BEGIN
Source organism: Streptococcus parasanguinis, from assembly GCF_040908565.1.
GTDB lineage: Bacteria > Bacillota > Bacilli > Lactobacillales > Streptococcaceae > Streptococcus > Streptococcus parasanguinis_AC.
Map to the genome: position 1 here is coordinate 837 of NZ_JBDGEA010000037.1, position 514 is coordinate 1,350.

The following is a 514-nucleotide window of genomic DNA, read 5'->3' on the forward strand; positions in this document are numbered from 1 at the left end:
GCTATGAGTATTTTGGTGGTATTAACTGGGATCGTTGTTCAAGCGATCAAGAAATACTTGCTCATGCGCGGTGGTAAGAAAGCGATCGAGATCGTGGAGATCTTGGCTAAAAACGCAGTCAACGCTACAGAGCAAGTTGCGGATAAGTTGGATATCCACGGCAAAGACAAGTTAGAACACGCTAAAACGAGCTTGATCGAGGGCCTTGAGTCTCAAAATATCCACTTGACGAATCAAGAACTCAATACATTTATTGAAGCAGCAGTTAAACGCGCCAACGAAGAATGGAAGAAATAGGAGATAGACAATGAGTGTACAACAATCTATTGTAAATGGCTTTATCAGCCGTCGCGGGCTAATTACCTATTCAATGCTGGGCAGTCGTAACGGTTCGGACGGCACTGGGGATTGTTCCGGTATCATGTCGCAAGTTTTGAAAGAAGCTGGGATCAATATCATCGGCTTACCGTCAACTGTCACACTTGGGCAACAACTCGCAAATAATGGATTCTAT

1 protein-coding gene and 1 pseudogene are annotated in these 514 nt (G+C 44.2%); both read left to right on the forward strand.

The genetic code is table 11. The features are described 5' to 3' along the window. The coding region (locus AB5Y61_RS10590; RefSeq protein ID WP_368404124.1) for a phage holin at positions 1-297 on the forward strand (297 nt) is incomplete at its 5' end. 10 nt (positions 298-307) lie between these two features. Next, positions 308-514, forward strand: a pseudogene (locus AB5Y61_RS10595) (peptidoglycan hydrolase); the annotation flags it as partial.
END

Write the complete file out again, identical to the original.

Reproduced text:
Source organism: Streptococcus parasanguinis, from assembly GCF_040908565.1.
GTDB lineage: Bacteria > Bacillota > Bacilli > Lactobacillales > Streptococcaceae > Streptococcus > Streptococcus parasanguinis_AC.
Map to the genome: position 1 here is coordinate 837 of NZ_JBDGEA010000037.1, position 514 is coordinate 1,350.

The following is a 514-nucleotide window of genomic DNA, read 5'->3' on the forward strand; positions in this document are numbered from 1 at the left end:
GCTATGAGTATTTTGGTGGTATTAACTGGGATCGTTGTTCAAGCGATCAAGAAATACTTGCTCATGCGCGGTGGTAAGAAAGCGATCGAGATCGTGGAGATCTTGGCTAAAAACGCAGTCAACGCTACAGAGCAAGTTGCGGATAAGTTGGATATCCACGGCAAAGACAAGTTAGAACACGCTAAAACGAGCTTGATCGAGGGCCTTGAGTCTCAAAATATCCACTTGACGAATCAAGAACTCAATACATTTATTGAAGCAGCAGTTAAACGCGCCAACGAAGAATGGAAGAAATAGGAGATAGACAATGAGTGTACAACAATCTATTGTAAATGGCTTTATCAGCCGTCGCGGGCTAATTACCTATTCAATGCTGGGCAGTCGTAACGGTTCGGACGGCACTGGGGATTGTTCCGGTATCATGTCGCAAGTTTTGAAAGAAGCTGGGATCAATATCATCGGCTTACCGTCAACTGTCACACTTGGGCAACAACTCGCAAATAATGGATTCTAT

1 protein-coding gene and 1 pseudogene are annotated in these 514 nt (G+C 44.2%); both read left to right on the forward strand.

The genetic code is table 11. The features are described 5' to 3' along the window. The coding region (locus AB5Y61_RS10590; RefSeq protein ID WP_368404124.1) for a phage holin at positions 1-297 on the forward strand (297 nt) is incomplete at its 5' end. 10 nt (positions 298-307) lie between these two features. Next, positions 308-514, forward strand: a pseudogene (locus AB5Y61_RS10595) (peptidoglycan hydrolase); the annotation flags it as partial.